Under Newsom’s plan, billions more people will go to infrastructure projects, build tiny homes to address the homelessness crisis, and expand state health insurance to undocumented immigrants.
Ray Bramson, chief operating officer of Santa Clara County nonprofit Destination:Home, said he is “really pleased” to see continued investment in housing and homeless services.
“We are seeing more and more homes for people, both temporary and permanent, coming online much faster than before,” he said. But he cautioned that while smaller homes and other temporary options are part of the solution, the state cannot lose sight of the long-term goal – more sustainable housing.
Amid concerns over the future of Roe v. Wade, $125 million in budget to strengthen abortion access, $12 million to help California’s indigenous tribes locate missing people, and 13 years on a sprawling former farm in the state $5 million to set up the first new state park. in Stanislas County.
Since Democrats have a majority in the legislature, most of Newsom’s plans are expected to become law, although there are divisions. Newsom plans to send the money back to Californians as part of an $18.1 billion “inflation relief fund.”
The centerpiece is a controversial gas price relief proposal that only gives money to those who have vehicles. Democratic leadership in the legislature wants to target the $200 check to people at certain income levels, with an additional $200 for each dependent, but Newsom said it would mean delays in getting the money into the taxpayer’s hands.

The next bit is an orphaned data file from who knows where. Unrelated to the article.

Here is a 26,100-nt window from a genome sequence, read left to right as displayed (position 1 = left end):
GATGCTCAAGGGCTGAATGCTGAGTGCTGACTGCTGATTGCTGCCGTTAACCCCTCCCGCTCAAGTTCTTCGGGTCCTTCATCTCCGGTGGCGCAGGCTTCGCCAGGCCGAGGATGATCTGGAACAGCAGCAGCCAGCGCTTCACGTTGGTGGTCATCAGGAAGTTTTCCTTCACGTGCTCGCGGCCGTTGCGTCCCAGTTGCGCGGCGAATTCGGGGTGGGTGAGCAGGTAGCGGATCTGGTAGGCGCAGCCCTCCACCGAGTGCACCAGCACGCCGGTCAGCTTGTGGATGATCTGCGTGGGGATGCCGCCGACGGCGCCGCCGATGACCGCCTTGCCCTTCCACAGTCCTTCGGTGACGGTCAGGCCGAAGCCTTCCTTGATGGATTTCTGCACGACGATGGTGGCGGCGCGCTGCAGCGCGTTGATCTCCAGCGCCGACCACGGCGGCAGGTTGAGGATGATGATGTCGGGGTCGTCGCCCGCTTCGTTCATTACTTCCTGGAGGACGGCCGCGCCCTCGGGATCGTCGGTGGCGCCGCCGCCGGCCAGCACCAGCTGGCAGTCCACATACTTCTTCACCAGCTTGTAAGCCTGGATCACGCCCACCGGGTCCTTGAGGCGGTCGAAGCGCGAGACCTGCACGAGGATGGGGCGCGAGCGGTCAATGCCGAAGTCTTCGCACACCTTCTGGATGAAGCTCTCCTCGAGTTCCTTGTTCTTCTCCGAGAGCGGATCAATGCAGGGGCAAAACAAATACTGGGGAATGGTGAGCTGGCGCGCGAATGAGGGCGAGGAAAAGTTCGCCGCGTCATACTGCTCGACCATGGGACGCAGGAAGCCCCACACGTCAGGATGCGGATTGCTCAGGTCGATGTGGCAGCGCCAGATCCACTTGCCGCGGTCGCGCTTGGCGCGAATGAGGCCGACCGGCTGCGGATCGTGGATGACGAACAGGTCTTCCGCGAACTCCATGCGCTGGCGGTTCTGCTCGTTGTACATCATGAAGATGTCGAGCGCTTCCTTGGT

Environmentalists also argue that the plan flies in the face of California’s goal of removing gas-consuming vehicles from the road.
“Honestly, I’m confused about why they’re sticking with this idea,” said Chris Hone, research director at the California Budget and Policy Center, an organization advocating for low-income residents. “It basically means that a lot of people who could really use some cash aid right now would be left out of it.”
Newsom is seeking to funnel $2.7 billion in rental aid to an estimated 300,000 families, risk pay of up to $1,500 for each hospital worker, and fund three months of free public transportation as part of a financial relief package. Is.
The governor is also targeting drought and wildfires, with an increase from the previously proposed $22.5 billion to $9.5 billion.
This includes a massive $5.2 billion push to avoid blackouts in the coming years. It would create a “Strategic Electricity Reliability Reserve” that would spend money to open old power plants, expand state incentives for new power plants and battery storage projects, and bring more temporary diesel and natural gas generators online. Another $1.6 billion in new drought funding is proposed to reduce water consumption, but Newsom did not fund the construction of new reservoirs this year.
Asked if he can guarantee there won’t be a blackout this summer, Newsom said, “We’re going to do everything in our power to make sure that doesn’t happen.”